When Fitness Experts are Wrong

Maruchy Lachance is president of Running Ninja!, a lifestyle brand for runners by runners. Running Ninja! offers a wide variety of apparel and gifts for runners to keep you happy and inspired while you’re on the run.

One of my biggest pet peeves is when well-intentioned individuals have their fitness goals derailed by a constant stream of misleading information from so-called fitness “professionals.”

I spend a great deal of time listening to friends and family in desperate need of some form of physical exercise tell me why they won’t exercise or how they simply quit after a short time. The culprit was usually a report on TV or the newspaper undermining their efforts by essentially stating that whatever form of exercise they had chosen was just useless.

They were not doing it long enough, or strong enough, or not wearing the right shoes, or using the right equipment. What’s the effect on a person who already had a tenuous, newbie’s relationship with fitness? It typically sidelines their efforts and possibly prevents them from ever trying to become healthy and fit.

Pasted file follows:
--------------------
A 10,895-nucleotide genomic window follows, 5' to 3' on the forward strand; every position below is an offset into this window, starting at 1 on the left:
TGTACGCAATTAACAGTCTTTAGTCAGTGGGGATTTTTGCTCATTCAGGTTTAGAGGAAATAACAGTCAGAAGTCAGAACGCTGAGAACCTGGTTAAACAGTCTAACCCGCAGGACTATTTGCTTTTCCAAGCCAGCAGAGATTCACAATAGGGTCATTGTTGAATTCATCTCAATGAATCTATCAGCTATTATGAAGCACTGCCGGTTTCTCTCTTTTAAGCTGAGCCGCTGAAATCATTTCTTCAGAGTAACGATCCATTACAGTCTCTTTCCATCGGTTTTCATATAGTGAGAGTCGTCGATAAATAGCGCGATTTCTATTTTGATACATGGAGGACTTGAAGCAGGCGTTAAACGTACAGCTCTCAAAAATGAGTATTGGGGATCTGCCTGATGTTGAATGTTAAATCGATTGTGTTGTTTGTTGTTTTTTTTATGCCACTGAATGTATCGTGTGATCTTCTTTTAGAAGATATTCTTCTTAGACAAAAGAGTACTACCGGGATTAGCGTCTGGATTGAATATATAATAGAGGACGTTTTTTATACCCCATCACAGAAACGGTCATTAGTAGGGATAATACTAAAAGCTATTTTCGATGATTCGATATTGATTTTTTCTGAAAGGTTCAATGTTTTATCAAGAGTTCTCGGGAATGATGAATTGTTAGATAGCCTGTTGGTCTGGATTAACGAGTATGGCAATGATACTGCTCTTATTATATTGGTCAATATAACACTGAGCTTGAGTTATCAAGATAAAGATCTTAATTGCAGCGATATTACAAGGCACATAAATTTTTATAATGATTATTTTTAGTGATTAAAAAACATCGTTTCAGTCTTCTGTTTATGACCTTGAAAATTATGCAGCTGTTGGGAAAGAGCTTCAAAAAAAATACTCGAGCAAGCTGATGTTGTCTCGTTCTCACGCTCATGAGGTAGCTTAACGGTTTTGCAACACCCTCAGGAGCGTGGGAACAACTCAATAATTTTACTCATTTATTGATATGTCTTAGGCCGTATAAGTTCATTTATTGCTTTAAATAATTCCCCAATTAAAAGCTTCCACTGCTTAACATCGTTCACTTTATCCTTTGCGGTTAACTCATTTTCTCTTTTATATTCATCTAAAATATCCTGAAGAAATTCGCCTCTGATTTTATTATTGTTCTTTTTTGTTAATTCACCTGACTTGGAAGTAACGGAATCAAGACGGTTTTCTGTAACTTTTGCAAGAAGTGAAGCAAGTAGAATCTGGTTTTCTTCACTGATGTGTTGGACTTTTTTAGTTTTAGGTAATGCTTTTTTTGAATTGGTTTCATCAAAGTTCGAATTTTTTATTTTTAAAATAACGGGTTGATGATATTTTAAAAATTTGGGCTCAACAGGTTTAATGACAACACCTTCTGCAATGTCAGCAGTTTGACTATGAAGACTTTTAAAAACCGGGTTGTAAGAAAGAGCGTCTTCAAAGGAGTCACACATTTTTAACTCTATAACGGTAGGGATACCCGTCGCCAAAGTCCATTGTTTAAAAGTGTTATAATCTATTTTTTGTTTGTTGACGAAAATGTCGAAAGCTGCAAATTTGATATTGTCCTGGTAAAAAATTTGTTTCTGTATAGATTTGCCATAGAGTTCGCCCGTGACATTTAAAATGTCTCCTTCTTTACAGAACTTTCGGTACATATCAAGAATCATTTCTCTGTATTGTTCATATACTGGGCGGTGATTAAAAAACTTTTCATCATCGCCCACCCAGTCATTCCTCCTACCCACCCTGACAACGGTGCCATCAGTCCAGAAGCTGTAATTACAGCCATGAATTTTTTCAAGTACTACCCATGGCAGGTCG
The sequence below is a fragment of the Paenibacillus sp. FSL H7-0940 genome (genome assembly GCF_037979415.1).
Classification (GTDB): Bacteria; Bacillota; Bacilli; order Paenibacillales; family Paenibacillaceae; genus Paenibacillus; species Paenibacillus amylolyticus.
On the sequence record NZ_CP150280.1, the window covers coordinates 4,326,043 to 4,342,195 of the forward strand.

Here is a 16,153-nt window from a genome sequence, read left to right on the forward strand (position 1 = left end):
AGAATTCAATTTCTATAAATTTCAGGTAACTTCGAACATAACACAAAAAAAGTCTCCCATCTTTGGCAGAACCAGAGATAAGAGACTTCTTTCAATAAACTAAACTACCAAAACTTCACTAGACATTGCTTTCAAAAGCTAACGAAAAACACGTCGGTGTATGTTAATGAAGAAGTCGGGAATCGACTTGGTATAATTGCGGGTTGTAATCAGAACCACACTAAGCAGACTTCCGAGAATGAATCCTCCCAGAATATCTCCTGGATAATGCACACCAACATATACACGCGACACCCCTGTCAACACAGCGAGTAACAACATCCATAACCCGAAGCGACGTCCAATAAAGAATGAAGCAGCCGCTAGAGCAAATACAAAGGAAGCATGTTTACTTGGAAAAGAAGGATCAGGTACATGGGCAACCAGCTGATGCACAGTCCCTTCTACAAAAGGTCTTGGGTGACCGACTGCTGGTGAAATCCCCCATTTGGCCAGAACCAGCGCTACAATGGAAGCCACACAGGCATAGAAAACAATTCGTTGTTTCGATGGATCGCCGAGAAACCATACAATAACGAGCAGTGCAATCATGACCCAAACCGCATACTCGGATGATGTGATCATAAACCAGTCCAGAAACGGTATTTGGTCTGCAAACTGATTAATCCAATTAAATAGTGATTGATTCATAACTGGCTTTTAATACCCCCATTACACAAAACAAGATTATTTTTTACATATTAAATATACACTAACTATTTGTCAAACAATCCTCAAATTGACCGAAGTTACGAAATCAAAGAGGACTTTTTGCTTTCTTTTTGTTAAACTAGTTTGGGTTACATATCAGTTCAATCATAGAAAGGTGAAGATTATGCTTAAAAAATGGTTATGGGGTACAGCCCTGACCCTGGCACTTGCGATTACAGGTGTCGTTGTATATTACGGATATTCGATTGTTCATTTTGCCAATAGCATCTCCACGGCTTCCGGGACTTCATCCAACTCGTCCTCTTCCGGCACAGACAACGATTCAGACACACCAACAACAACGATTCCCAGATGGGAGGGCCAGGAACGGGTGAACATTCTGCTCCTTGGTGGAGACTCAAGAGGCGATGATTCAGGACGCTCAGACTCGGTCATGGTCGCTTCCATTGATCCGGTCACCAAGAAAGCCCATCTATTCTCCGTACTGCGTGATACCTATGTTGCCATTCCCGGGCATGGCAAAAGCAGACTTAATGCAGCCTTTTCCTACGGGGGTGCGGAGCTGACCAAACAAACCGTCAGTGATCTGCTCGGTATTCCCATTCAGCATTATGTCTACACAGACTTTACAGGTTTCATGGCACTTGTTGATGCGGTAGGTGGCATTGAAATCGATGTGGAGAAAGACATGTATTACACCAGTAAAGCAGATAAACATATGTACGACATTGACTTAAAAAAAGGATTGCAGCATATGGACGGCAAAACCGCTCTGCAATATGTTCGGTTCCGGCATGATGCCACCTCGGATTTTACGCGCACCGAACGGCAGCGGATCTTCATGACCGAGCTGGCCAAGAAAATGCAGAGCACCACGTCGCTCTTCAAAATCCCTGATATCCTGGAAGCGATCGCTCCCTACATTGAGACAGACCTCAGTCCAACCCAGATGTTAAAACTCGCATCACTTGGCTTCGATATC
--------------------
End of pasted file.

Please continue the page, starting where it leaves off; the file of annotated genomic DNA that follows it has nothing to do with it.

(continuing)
When approached with this challenge I’ve learned to be sensitive and supportive. I am mindful that change of any kind is difficult, so it should be approached as an evolutionary process. My goal is to encourage people to begin by adopting healthy eating and fitness habits slowly, bit by bit, and take it from there.

When I made the switch to a healthier lifestyle it began by just watching my daily caloric intake. Eventually I introduced healthier foods and added walking into my routine, and that later evolved into running. But had I stopped to listen to everything I was supposedly doing wrong, I never would have started in the first place.

We need to understand that for beginners, as we have all been at some point, it is about taking that first step and then evolving into more challenging routines. But most people will not begin a fitness program if they feel defeated by it before even starting.

So if you are just getting started, or know someone who is, let the experts argue what the best systems and techniques are while you stay focused and follow this old motto: “When it comes to exercise: More is better than less, faster is better than slower, and something is better than nothing. But when it comes to food: Less is better than more, slower is better than faster, nothing is better than something.”

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